You’re done with your current firm, and you’re ready to start something new. Before you do anything rash, consider seeking help from an independent firm that specializes in helping financial advisors transition from one firm to the next.
Seeking the counsel of an outside attorney three to four months before your departure can pave the pathway to a smooth transition, and it can act as an insurance policy. When you seek outside help from an attorney who has no affiliation with your firm, you’ll receive adequate counsel and have someone ready to provide vigorous defense in case your current firm decides to come after you.
The Four Ps: A Cautionary Tale of Underprepared Advisors
Proper Planning Prevents Poor Results. This phrase applies to nearly everything, and it especially applies to the transition process.
A dynamic advisor duo learned this lesson the hard way after moving from Charles Schwab to Morgan Stanley last month. The $750 million team left Schwab on Friday, spent the weekend converting their clients from Schwab to Stanley, and began their work with Morgan Stanley on Monday.
Within six days, the two men found themselves in the middle of a lawsuit. They were then dropped by their lawyer, due to a conflict of interest with the lawyer’s firm. Within a few weeks, the team was out of a job at Morgan Stanley and barred from soliciting their former Schwab clients.
When To Seek Outside Counsel
If you’re looking for a new firm or don’t have an attorney yet, consider beginning your search for representation at least six months in advance and engaging your chosen firm three to four months before you leave one firm for the next. The more time you give yourself, the easier it will be to create an exit strategy and check out of your old firm with your dignity in tow.
What To Expect From A Transition Attorney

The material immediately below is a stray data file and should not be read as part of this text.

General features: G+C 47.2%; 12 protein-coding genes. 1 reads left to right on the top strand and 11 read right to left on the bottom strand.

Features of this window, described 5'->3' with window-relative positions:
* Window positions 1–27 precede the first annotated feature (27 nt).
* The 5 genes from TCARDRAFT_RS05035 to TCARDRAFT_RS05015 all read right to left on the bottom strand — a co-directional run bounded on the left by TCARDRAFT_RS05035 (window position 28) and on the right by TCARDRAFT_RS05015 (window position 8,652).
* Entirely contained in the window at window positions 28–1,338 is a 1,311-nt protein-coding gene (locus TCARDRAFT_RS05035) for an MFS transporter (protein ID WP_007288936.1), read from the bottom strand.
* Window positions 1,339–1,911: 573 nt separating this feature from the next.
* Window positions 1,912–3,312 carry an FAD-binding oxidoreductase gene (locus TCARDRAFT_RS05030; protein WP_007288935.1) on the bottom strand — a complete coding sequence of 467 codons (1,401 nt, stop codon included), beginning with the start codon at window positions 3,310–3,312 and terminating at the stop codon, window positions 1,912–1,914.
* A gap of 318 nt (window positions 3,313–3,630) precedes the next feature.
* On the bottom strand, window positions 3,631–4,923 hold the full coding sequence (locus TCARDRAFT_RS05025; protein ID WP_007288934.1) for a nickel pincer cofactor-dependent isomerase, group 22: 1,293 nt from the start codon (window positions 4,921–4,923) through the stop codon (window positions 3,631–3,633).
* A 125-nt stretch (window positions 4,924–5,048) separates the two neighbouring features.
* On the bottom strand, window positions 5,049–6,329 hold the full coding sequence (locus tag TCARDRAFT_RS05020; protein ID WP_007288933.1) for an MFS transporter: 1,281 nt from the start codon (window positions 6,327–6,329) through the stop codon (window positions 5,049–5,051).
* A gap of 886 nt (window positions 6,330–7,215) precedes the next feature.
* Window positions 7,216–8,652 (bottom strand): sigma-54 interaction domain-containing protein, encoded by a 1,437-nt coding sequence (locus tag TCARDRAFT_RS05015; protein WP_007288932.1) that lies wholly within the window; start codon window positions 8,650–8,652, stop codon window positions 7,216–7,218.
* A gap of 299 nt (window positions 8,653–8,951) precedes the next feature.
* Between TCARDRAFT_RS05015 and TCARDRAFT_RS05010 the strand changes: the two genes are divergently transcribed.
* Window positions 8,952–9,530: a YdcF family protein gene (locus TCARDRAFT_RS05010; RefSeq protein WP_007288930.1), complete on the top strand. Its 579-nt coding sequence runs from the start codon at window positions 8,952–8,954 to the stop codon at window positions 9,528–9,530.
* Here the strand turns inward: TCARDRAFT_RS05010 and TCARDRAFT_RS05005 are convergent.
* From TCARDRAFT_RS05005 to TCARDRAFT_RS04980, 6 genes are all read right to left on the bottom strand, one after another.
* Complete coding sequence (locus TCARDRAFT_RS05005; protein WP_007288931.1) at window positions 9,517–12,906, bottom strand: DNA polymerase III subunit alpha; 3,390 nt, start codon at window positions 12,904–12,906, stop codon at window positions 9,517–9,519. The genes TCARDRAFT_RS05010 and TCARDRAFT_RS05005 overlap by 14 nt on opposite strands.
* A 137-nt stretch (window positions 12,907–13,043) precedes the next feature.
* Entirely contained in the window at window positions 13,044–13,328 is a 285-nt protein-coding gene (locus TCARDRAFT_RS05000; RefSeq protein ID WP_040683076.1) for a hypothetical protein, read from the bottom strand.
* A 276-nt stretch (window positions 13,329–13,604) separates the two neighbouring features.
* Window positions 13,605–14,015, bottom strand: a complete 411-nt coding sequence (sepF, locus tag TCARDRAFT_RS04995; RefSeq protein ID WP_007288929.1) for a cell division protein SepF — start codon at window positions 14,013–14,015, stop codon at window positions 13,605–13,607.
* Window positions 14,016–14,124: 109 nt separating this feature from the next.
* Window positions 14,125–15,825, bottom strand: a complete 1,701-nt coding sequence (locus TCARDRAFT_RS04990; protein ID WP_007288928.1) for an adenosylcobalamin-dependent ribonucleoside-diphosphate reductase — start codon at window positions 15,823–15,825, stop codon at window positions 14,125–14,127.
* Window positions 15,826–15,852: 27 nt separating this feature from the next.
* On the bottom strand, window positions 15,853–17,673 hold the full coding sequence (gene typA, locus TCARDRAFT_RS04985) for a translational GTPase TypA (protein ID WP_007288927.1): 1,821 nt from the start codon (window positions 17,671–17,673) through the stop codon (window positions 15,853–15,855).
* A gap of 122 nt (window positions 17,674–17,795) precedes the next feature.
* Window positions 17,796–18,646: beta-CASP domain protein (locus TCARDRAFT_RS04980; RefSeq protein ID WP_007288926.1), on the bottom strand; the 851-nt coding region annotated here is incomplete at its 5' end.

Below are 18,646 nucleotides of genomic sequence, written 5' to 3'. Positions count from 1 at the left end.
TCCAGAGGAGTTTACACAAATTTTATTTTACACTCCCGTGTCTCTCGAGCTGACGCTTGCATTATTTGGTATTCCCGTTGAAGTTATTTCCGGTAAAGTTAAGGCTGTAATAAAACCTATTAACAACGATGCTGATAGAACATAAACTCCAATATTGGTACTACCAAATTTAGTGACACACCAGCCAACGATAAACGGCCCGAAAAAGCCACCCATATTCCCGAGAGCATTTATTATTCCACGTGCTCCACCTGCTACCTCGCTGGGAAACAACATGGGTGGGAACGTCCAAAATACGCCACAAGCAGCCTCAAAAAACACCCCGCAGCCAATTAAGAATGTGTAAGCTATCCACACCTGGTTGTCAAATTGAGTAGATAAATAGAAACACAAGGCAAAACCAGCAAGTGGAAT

Reaching out to an attorney who has no affiliation with your firm is the smartest move one can make when it comes to mitigating risk. When you work with a broker outside of your firm, it becomes easier to keep your transition confidential and avoid any potential conflicts of interest.
When you work with outside counsel, you can expect for them to review employment contracts, privacy policies, and non-competes. Based on the stipulations of those contracts, they will help you identify any potential roadblocks to a smooth transition and strategize with you to develop a game plan for your unique situation.
Ready to start making a move? Check out our Transitions Page or send us a note to learn more about our transition planning services.
We’ve all been there: A new and better opportunity presents itself, we’re looking to move up in our careers, or we’re just sick of working for Susan, a hapless manager who is a terrible person on all counts. Regardless of why we pursue newer and better options, it’s essential to act strategically, know your rights, and have a career transition plan in place.
A transition plan is a vision for your future, and, in some cases, it can be a way of manifesting the things you want, like more career growth at a new firm or the ability to start your own venture. A transition plan is also a shield against negative U5 disclosures or employer sabotage. Before you say “sayonara” to Susan, consider developing and following a plan for your transition. Here are seven things you can do right now to make sure your next transition goes through without a hitch.
Find Your Better Fit
Think about it long and hard: What is it about your current firm that isn’t working for you anymore? Do you find yourself clashing with your co-workers or manager? Have your career goals changed? Is there a better way to service your clients? Or do you simply need a new challenge?